Park could lose
Aloha Tower developers wouldBy Jerry Tune
plant new trees at a new park
atop a two-level parking garage
SAVE about 20 old trees, or add more park space and plant about 50 new ones?
That's the question being posed for downtown's Irwin Memorial Park, as developers attempt to put a new park atop a two-level parking garage with about 500 stalls.
One parking level would be below ground and the other above ground, but hidden by landscaped earth berms.
The existing trees are mostly monkeypod and banyan, and are more than 60 years old, with broad, shady canopies.
The new trees -- which would be planted by Aloha Tower Limited Partnership, owners of Aloha Tower Marketplace -- include monkeypods and possibly shower trees.
Park could revert to heirsScott McCormack, vice president of Aloha Tower LP, said the development would try to save some of the old trees, but was unsure about how many would survive the shock during construction.
The developers have hired Wimberly Allison Tong & Goo to do the plans for the new park, which would include two grassed areas, an amphitheater, gazebo, pathways and a plaza area, with a memorial to William B. Irwin, a 20th-century sugar magnate.
His daughter, Helene Irwin Fagan, donated about a half-acre of the 2.2-acre park in 1930. The donation included a clause that said the land would revert back to the heirs if all of Irwin Park -- including state-owned land -- were not used for a park.
The issue is now before the state Legislature, which is considering a state administration bill to allow for purchase or condemnation, using eminent domain, of the Fagan interest.
Developers' plan opposedBut McCormack still hopes that an amicable settlement of the question can be made with the Irwin Foundation, headed by William L. Olds Jr. of San Francisco.
McCormack has talked to the foundation, but so far it has not taken a position on the new park plan, he said. Some family descendants living in Hawaii, and the Outdoor Circle, oppose the new park idea.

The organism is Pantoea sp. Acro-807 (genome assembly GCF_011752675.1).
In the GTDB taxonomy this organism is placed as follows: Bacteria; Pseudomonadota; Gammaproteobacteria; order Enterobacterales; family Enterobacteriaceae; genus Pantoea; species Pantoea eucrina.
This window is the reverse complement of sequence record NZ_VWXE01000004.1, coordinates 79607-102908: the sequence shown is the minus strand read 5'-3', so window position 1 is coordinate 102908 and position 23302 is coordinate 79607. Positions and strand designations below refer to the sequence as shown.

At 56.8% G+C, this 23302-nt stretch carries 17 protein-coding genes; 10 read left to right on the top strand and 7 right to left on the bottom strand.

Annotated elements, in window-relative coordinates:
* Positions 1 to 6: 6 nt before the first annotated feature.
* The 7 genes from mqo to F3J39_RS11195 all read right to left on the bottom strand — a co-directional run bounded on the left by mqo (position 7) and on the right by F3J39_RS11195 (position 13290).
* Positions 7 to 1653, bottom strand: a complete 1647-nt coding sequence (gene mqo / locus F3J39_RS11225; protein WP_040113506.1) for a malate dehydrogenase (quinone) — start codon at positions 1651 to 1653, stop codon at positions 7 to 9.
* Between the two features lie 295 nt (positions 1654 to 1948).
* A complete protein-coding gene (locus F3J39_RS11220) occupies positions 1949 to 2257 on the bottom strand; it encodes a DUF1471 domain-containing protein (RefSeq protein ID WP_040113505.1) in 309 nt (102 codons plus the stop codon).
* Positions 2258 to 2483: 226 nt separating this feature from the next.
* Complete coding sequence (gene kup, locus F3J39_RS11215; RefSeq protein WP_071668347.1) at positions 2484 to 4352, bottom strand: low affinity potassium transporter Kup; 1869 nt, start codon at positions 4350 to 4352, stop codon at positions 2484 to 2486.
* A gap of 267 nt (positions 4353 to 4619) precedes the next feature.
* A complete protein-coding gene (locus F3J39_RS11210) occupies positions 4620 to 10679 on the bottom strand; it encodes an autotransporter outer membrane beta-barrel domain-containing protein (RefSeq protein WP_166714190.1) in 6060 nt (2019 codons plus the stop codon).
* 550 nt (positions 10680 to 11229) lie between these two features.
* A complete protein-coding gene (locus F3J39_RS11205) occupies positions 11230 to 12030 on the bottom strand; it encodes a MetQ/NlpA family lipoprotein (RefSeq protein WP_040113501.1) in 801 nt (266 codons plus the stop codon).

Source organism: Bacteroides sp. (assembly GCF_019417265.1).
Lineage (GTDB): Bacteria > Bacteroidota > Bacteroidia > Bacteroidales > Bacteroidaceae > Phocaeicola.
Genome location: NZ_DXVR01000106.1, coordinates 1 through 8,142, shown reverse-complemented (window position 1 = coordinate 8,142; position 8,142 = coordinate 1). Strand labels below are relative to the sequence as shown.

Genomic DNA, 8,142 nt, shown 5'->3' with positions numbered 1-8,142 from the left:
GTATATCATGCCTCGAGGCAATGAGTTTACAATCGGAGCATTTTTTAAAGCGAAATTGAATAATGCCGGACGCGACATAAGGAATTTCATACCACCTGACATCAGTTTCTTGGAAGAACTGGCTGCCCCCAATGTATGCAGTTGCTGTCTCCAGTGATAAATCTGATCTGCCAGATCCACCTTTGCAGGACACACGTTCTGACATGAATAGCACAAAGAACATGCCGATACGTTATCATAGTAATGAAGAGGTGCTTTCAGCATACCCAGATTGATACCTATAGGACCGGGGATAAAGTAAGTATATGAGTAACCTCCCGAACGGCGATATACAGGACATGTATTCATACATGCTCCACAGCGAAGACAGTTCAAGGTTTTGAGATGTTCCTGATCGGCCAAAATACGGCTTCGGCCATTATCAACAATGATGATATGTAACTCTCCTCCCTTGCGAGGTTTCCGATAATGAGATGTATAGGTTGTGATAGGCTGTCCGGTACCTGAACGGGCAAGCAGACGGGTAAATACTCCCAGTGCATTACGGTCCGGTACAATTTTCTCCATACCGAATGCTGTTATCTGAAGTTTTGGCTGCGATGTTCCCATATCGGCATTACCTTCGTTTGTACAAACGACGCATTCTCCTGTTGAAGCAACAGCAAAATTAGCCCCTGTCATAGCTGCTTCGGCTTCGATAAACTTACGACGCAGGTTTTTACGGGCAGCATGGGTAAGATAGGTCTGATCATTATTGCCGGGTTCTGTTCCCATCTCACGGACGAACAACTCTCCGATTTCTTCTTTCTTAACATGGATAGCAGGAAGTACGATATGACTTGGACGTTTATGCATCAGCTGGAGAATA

"We would like to sit down with the Outdoor Circle and the family members and show them our plans," McCormack said.
Mary Steiner, chief executive officer of the Outdoor Circle, said she has seen a rendering of the plan but declined comment on the details.
"They should be looking for alternative sites for the parking," she said. "We will fight to save the trees."
For music, farmer's marketArchitect Robert Iopa described the details and presented a rendering showing the park as it would appear after three to five years of tree growth:
Three large monkeypod trees would be purchased from nurseries for the grassed areas. The new trees, when purchased, would have 10- to 12-inch-wide trunks with 30-foot canopies. Existing monkeypods at the park typically have 18-inch trunks and larger canopies.
Four monkeypods would be located on the Nimitz Highway side of the park, and five monkeypods are shown for the median of the highway, pending state Transportation Department approval.
The smaller shade trees in the park have not been identified by species, but they could include shower trees. Smaller trees would be 12 feet tall at the bottom of the canopy to allow people to walk under them.
The amphitheater would seat about 100 to 150 persons, with additional space on park benches and grass for concerts like those at Tamarind Park downtown.
The urban plaza area would be used for special events, possibly a farmer's market.
The existing older trees could be cut back and replanted in a nearby area, such as Piers 5-6, or donated to a park. Large trees' survival rate after one move is about 75 percent but with a second move, back to Irwin park, their chances fall to 50 percent, Iopa said.
Construction time for the new park, and parking garage, is nine to 12 months.